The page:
Pope Francis has granted an interview to “Scarp de’ tenis”, a monthly Milan-based street magazine. It is an editorial and social project supported by Caritas Ambrosiana and Caritas Italiana. The interview precedes the Pope’s visit to the archdiocese of Milan this upcoming 25 March.
The following are extensive extracts from the interview:
Holy Father, let us speak about the invisible populations, homeless people. A few weeks ago, at the beginning of winter and with the arrival of the big chill, you ordered that they be received in the Vatican, that church doors be opened to them. How was your appeal received?
Pope Francis: “The Pope’s appeal was heard by many people and many parishes. Many of them listened. In the Vatican there are two parishes and each of them hosted a Syrian family. Many parishes in Rome opened their doors to receive them, and I know that others, which did not have any space in the church, collected money to pay rent for people and families in need for a full year. The aim to be reached must be that of integration, and therefore it is important to accompany them for the initial period. In many parts of Italy much was done. The doors were opened in many Catholic schools, in convents, in many other structures. Therefore, I say that the appeal was heard. I know that many people offered money to pay rent for homeless people”.
In the past, everyone wrote about the Pope’s shoes, the shoes of a worker and a walker. Recently you went to a shop to buy a new pair. Why so much attention? Perhaps because today we find it so difficult to put ourselves in other people’s shoes?
Pope Francis: “It is very hard to put oneself in other people’s shoes, because often we are enslaved by our own selfishness. At a first level we can say that people prefer to think about their own problems without wanting to see the suffering and difficulties of others. There is another level, though. Putting oneself in the shoes of others means having a great capacity for understanding, to understand the moment and difficult situations. … If we think of the existences that are often made up of loneliness, then putting ourselves in the shoes of others means service, humility, magnanimity, which is also the expression of a need. I need someone to put himself in my shoes. … How often I come across people who, after having sought comfort in a Christian, be they a layperson, a priest, a nun, a bishop, say to me, ‘Yes, they listened, but they didn’t understand’. Understanding means putting oneself in other people’s shoes”.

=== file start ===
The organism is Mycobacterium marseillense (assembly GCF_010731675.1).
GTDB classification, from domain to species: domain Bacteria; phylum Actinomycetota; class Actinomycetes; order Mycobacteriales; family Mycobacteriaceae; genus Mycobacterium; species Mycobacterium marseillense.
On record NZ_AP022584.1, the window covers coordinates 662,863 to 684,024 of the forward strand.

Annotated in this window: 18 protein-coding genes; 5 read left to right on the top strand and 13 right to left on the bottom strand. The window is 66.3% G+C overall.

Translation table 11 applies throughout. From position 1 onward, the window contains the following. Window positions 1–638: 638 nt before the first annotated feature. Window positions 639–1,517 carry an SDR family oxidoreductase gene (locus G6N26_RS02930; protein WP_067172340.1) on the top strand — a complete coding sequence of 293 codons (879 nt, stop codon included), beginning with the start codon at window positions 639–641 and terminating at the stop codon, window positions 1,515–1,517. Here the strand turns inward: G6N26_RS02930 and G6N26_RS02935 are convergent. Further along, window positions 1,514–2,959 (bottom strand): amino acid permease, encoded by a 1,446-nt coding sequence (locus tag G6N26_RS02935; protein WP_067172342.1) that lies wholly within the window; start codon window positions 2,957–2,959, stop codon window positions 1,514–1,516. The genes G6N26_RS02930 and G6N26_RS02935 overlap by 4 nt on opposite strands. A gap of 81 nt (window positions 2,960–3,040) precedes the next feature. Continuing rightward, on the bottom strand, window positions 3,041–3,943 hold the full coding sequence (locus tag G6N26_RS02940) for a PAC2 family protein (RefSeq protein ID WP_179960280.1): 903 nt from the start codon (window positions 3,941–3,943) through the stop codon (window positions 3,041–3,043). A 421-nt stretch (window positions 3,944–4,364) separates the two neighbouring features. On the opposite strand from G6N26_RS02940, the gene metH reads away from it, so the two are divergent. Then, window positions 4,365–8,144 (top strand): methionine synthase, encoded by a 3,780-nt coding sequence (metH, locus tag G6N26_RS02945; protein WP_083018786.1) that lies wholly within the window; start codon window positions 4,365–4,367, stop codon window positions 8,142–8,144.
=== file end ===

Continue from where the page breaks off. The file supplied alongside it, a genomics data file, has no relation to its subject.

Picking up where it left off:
Your Holiness, when you meet a homeless person, what is the first thing you say to him?
Pope Francis: “‘Hello. How are you?’. … People who live on the streets understand immediately if there is true interest on the part of the other person or when there is, I do not want to say that sentiment of compassion but certainly of suffering. It is possible to see a homeless person and look at him as a person, or as if he were a dog. And they are aware of this different way of looking at them. In the Vatican there is a well-known story of a homeless person, of Polish origin, who was generally found in Piazza del Risorgimento in Rome, and never spoke to anyone, not even the Caritas volunteers who brought him a hot meal in the evening. Only after a long time were they able to make him tell his story. “I am a priest, I know your Pope well, we studied together in the seminary”. The word reached St. John Paul II, who heard the name, confirmed that he had been with him in the seminary, and wanted to meet him. They embraced after forty years, and at the end of an audience the Pope asked to be confessed by the priest who had been his companion. “Now it is your turn”, said the Pope. And the companion from the seminary was confessed by the Pope. Thanks to the gesture of a volunteer, of a hot meal, a few words of comfort, a kind look, this person was able to rise again and resume a normal life that led him to become the chaplain of a hospital”.
Many people wonder if it is right to give alms to people who ask for help on the street; what would you reply?
Pope Francis: “There are many arguments to justify oneself when you do not give alms. ‘But what, I give money and then he spends it on a glass of wine?’ If a glass of wine is the only happiness he has in life, that is fine. Instead, ask yourself what you do secretly. What ‘happiness’ do you seek in private? Or, on the contrary to him, you are more fortunate, with a house, a wife, children, which leads you to say, ‘Take care of him yourselves’. Help is always right. Certainly, it is not a good thing just to throw a few coins at the poor. The gesture is important, helping those who ask, looking them in the eyes and touching their hands. Tossing the money without looking in the eyes, that is not the gesture of a Christian. Teaching in charity is not about offloading one’s own sense of guilt, but it is touching, looking at our inner poverty that the Lord understands and saves. Because we all have inner poverty”.